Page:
Longtime Orcas Island resident Barbara Lowe Brown passed away at Harborview Medical Center in Seattle on May 20. Her health had been in decline since suffering a hip fracture at home in late February.
Barbara was born in Milwaukee, Wisconsin, and moved to Orcas Island with her parents in the late 1930s. She grew up at Arcady Farm outside of Deer Harbor, boating, riding horses, and enjoying the other pleasures of an island childhood. (On very good days, her father might dole out some of the Hershey’s chocolate he always kept hidden on a high shelf in his workshop.)
Barbara attended island schools and then Annie Wright Academy in Tacoma for her high school years. In college, she pursued interests in fine arts, anthropology, and museum studies, earning a bachelor’s degree with honors from Ohio University, and a master’s degree from the University of Arizona.
She was an avid photographer and maintained a full darkroom at her home. Her passion for Native American history took her on many adventures up the Northwest Coast, including a voyage on the ill-fated Royal Princess, which foundered and sank in Hecate Strait in 1984, providing her with the singular experience of being rescued from a lifeboat at sea.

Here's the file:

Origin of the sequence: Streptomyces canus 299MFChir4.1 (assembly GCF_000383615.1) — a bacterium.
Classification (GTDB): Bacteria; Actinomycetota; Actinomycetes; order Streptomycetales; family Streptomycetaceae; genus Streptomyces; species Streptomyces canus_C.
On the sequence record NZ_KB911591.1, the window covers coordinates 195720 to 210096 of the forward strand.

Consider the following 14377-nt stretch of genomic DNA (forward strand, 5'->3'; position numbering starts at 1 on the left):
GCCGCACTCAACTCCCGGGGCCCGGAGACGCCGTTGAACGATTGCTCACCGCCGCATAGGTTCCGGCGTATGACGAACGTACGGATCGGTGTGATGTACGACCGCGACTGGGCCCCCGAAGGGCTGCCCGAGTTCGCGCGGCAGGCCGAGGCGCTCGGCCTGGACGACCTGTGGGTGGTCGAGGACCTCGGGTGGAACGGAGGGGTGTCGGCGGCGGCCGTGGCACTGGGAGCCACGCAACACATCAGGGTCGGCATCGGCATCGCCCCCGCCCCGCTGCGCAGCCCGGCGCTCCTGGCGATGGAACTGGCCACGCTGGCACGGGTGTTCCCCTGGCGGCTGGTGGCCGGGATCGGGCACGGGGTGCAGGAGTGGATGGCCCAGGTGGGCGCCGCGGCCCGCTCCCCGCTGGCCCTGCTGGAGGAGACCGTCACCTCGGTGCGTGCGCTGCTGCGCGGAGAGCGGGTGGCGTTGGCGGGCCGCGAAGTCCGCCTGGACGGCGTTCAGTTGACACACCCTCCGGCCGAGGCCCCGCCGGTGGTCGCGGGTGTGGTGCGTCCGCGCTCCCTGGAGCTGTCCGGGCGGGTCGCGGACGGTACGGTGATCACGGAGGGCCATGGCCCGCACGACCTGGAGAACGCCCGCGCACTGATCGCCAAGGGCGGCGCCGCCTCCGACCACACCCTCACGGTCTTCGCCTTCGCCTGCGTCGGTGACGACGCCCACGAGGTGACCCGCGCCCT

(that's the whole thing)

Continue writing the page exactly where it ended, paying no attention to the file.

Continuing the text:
Barbara was deeply committed to the island community, serving on the county planning commission, and the boards of several local nonprofits, and throwing her support behind a wide range of causes, from affordable housing to environmental conservation, marine science, music, local history, and many more.
She was a friend and mentor to many, and her calm strength, kindness, and humor will be missed by all who knew her.
Barbara is survived by two nephews, Earl Cilley and Richard Rosecky; and three grand-nephews, Pete Cilley, Max Hanson, and Thor Hanson.
A celebration of Barbara’s life will be held on Orcas at a later date, when it’s safe to gather. Remembrances can be made to The San Juan Preservation Trust, OPAL, The Seadoc Society, or the local charity of your choice.